Mia Violet did a piece in the Huffington Post called Yes, You’re ‘Trans Enough’ to Be Transgender. She expressed it well when she said “When a person accuses someone of not being “trans enough” it is elitist, self-entitled, cruel-minded horse crap” Couldn’t have said it better.
Hannah Edelman wrote in Odyssey under the title ‘Not Trans Enough’ Is Not A Thing, And Insinuating Otherwise Is Dangerous” There is no such thing as being “trans enough,” and insinuating otherwise can be incredibly damaging… You wouldn’t tell someone with cancer that their disease isn’t legitimate enough to be taken seriously; telling someone that they aren’t “trans enough” is a sickness in and of itself.
And unfortunately, that sickness can be just as deadly
Shame on you, Tina Baileyis article to many of my Facebook groups
POSTSCRIPT: I linked this article to many of my Facebook groups and got both positive and negative responses as you might expect. The negative responses were largely from those who have or are in the later stages of transition and take umbrage that 1) crossdressers take off their clothes at the end of a day and become a man again or 2) crossdressers simply haven’t had to deal with all the issues that transitioning entails, and thus don’t understand and are not trans.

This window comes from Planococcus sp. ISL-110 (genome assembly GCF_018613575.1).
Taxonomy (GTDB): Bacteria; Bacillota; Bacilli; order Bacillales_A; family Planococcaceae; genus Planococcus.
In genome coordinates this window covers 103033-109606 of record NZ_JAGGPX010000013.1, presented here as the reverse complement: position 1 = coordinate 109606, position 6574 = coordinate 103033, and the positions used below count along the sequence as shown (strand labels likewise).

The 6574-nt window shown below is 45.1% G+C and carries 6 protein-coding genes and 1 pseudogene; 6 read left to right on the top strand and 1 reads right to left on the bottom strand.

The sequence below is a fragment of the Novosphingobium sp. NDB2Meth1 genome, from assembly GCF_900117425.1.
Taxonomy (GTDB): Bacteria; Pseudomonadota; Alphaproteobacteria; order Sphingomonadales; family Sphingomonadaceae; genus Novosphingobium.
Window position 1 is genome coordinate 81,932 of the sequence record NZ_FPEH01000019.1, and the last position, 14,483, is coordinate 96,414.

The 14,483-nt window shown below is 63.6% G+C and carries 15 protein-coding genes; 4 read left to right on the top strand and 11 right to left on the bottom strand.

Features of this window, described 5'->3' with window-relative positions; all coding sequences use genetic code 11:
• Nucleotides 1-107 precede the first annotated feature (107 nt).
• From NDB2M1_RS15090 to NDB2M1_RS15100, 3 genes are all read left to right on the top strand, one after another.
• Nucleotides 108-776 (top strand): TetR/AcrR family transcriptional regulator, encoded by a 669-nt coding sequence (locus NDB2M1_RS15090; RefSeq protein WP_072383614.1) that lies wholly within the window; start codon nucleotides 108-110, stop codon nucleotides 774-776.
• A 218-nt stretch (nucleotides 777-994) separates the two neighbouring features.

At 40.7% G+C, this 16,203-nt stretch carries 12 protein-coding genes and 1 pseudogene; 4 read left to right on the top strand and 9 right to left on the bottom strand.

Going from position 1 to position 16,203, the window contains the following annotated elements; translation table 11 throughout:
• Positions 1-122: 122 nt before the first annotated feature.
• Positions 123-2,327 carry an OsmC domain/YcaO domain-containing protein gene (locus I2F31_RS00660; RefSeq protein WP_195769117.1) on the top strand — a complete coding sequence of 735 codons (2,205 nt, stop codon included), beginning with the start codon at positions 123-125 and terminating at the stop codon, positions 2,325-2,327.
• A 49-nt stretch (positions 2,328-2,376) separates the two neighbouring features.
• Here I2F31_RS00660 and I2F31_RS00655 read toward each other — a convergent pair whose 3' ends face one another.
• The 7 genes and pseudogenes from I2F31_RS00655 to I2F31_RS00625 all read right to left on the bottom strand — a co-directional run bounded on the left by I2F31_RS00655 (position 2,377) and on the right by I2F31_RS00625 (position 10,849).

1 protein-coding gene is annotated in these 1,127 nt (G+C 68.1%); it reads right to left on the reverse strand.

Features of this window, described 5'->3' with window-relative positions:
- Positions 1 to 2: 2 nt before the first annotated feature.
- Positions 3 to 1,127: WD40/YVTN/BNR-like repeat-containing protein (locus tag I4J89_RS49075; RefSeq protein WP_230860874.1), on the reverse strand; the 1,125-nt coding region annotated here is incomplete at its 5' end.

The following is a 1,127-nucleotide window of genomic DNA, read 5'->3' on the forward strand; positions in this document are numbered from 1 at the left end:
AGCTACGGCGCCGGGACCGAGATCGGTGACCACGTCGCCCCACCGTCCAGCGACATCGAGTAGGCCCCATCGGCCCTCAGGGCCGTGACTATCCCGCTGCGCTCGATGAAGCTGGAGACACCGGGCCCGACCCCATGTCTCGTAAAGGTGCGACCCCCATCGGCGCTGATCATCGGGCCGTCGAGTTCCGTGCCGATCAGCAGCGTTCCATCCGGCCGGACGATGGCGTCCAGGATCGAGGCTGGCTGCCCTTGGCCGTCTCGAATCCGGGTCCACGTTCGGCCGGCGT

In reading a new Kindle book, International Tran Script, I found this quote by a transitioned woman,
“The only real difference between the closet-tran and, say, Caroline (Tula) Cossey, is one of degree of expression. Am I saying that any tran is capable of going all the way, of crossing the line completely? Yes, subject to environmental and emotional stability. I have gotten into violent, almost physical, arguments over this, mostly with pre-op transsexuals who simply don’t want to believe that their struggle to emerge can possibly exist in the same universe as the casual transvestite. To argue otherwise is to suggest that an occasional crossdresser can never cross the line. Yet, I know it’s possible, because it’s exactly what I did.”
And I would remind the reader that the definition of transgender in Wikipedia covers both gender identity and gender expression.